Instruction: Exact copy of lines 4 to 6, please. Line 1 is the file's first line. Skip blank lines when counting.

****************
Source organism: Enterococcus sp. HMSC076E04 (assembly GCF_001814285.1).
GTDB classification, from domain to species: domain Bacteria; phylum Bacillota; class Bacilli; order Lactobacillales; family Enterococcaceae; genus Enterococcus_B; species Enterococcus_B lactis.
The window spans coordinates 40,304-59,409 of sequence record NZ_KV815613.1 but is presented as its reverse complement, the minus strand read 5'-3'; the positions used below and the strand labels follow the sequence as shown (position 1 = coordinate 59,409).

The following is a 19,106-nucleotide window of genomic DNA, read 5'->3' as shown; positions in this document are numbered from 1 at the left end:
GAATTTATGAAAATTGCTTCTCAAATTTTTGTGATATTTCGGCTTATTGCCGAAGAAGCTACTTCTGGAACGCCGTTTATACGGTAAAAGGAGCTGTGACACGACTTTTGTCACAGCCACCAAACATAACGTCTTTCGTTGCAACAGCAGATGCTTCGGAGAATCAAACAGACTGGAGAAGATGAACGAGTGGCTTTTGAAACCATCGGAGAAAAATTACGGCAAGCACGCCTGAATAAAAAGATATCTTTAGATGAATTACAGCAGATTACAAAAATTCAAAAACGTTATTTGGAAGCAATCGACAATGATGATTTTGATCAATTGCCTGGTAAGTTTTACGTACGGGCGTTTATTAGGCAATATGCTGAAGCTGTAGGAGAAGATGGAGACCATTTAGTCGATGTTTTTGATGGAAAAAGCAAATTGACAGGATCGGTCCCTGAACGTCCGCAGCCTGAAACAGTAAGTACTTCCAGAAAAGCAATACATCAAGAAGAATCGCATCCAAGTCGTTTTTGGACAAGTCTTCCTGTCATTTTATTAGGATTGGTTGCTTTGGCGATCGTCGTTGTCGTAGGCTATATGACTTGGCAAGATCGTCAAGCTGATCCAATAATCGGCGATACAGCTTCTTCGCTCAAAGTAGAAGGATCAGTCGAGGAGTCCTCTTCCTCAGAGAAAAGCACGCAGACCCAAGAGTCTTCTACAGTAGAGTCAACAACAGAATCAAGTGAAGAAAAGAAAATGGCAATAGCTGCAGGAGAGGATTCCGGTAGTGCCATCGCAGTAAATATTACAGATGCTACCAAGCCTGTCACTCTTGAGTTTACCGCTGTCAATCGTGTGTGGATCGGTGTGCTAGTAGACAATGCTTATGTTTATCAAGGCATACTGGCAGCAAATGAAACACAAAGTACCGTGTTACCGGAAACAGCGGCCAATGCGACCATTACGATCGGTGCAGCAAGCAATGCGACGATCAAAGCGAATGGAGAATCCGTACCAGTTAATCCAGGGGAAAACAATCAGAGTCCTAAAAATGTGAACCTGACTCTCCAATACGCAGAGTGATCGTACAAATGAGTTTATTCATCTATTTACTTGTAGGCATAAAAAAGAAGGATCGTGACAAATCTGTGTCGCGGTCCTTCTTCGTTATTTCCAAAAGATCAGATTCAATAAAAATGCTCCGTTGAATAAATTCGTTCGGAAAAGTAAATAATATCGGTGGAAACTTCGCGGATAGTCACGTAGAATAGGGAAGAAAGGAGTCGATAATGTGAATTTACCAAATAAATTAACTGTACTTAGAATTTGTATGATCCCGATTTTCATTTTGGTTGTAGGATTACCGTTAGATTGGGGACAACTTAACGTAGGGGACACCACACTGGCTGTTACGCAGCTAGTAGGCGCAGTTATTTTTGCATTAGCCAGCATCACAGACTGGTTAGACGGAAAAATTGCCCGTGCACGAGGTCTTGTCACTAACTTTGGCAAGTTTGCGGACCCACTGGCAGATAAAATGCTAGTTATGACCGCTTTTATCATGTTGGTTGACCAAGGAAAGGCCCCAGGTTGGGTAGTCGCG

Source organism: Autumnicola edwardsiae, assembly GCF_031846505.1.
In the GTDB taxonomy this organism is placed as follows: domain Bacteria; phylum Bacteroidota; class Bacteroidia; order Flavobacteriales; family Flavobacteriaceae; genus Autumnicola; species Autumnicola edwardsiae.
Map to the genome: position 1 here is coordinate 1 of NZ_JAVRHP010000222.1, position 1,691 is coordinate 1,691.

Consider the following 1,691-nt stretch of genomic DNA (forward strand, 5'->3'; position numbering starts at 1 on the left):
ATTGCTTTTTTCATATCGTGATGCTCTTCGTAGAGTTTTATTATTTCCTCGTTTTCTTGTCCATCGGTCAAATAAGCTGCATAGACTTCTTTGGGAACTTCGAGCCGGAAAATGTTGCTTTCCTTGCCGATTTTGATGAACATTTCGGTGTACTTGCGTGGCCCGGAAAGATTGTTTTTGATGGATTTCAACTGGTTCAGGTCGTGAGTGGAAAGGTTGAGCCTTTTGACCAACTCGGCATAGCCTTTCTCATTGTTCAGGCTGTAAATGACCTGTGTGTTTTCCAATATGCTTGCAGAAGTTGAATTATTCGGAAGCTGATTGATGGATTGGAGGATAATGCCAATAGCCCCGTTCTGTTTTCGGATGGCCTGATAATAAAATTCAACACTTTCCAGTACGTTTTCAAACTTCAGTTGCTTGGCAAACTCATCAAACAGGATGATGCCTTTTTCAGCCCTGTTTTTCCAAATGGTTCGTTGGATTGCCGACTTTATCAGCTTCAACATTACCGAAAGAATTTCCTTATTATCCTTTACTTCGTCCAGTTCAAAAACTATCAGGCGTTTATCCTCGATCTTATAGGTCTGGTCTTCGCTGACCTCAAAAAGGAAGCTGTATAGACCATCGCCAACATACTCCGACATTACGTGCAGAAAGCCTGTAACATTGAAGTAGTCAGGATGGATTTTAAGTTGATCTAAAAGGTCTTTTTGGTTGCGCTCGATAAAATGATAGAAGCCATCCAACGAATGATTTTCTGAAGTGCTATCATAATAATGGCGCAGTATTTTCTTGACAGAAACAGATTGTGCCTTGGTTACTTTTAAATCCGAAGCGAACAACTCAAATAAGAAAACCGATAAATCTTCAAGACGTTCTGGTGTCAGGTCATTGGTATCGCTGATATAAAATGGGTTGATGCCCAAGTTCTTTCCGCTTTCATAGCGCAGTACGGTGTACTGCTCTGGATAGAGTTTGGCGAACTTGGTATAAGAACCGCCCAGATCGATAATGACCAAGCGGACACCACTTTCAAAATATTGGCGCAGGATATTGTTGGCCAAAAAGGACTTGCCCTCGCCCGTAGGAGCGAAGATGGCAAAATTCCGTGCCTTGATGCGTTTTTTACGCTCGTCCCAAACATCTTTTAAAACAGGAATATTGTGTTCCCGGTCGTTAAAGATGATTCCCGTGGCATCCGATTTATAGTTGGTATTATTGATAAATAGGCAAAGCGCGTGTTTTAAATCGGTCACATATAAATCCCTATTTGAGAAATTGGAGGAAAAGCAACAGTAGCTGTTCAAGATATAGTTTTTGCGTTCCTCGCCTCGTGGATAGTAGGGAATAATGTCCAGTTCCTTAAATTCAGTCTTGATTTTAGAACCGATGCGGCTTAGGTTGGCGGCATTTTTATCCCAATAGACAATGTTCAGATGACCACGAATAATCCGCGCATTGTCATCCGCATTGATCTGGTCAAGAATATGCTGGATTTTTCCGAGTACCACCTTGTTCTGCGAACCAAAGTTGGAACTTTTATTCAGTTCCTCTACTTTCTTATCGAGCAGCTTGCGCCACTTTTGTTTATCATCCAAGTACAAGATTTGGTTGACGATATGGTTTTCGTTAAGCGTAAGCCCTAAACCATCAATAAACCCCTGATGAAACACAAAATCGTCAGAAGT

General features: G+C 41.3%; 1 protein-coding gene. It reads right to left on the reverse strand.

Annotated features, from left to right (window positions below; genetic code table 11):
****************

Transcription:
The following is a 19,106-nucleotide window of genomic DNA, read 5'->3' as shown; positions in this document are numbered from 1 at the left end:
GAATTTATGAAAATTGCTTCTCAAATTTTTGTGATATTTCGGCTTATTGCCGAAGAAGCTACTTCTGGAACGCCGTTTATACGGTAAAAGGAGCTGTGACACGACTTTTGTCACAGCCACCAAACATAACGTCTTTCGTTGCAACAGCAGATGCTTCGGAGAATCAAACAGACTGGAGAAGATGAACGAGTGGCTTTTGAAACCATCGGAGAAAAATTACGGCAAGCACGCCTGAATAAAAAGATATCTTTAGATGAATTACAGCAGATTACAAAAATTCAAAAACGTTATTTGGAAGCAATCGACAATGATGATTTTGATCAATTGCCTGGTAAGTTTTACGTACGGGCGTTTATTAGGCAATATGCTGAAGCTGTAGGAGAAGATGGAGACCATTTAGTCGATGTTTTTGATGGAAAAAGCAAATTGACAGGATCGGTCCCTGAACGTCCGCAGCCTGAAACAGTAAGTACTTCCAGAAAAGCAATACATCAAGAAGAATCGCATCCAAGTCGTTTTTGGACAAGTCTTCCTGTCATTTTATTAGGATTGGTTGCTTTGGCGATCGTCGTTGTCGTAGGCTATATGACTTGGCAAGATCGTCAAGCTGATCCAATAATCGGCGATACAGCTTCTTCGCTCAAAGTAGAAGGATCAGTCGAGGAGTCCTCTTCCTCAGAGAAAAGCACGCAGACCCAAGAGTCTTCTACAGTAGAGTCAACAACAGAATCAAGTGAAGAAAAGAAAATGGCAATAGCTGCAGGAGAGGATTCCGGTAGTGCCATCGCAGTAAATATTACAGATGCTACCAAGCCTGTCACTCTTGAGTTTACCGCTGTCAATCGTGTGTGGATCGGTGTGCTAGTAGACAATGCTTATGTTTATCAAGGCATACTGGCAGCAAATGAAACACAAAGTACCGTGTTACCGGAAACAGCGGCCAATGCGACCATTACGATCGGTGCAGCAAGCAATGCGACGATCAAAGCGAATGGAGAATCCGTACCAGTTAATCCAGGGGAAAACAATCAGAGTCCTAAAAATGTGAACCTGACTCTCCAATACGCAGAGTGATCGTACAAATGAGTTTATTCATCTATTTACTTGTAGGCATAAAAAAGAAGGATCGTGACAAATCTGTGTCGCGGTCCTTCTTCGTTATTTCCAAAAGATCAGATTCAATAAAAATGCTCCGTTGAATAAATTCGTTCGGAAAAGTAAATAATATCGGTGGAAACTTCGCGGATAGTCACGTAGAATAGGGAAGAAAGGAGTCGATAATGTGAATTTACCAAATAAATTAACTGTACTTAGAATTTGTATGATCCCGATTTTCATTTTGGTTGTAGGATTACCGTTAGATTGGGGACAACTTAACGTAGGGGACACCACACTGGCTGTTACGCAGCTAGTAGGCGCAGTTATTTTTGCATTAGCCAGCATCACAGACTGGTTAGACGGAAAAATTGCCCGTGCACGAGGTCTTGTCACTAACTTTGGCAAGTTTGCGGACCCACTGGCAGATAAAATGCTAGTTATGACCGCTTTTATCATGTTGGTTGACCAAGGAAAGGCCCCAGGTTGGGTAGTCGCG

Source organism: Autumnicola edwardsiae, assembly GCF_031846505.1.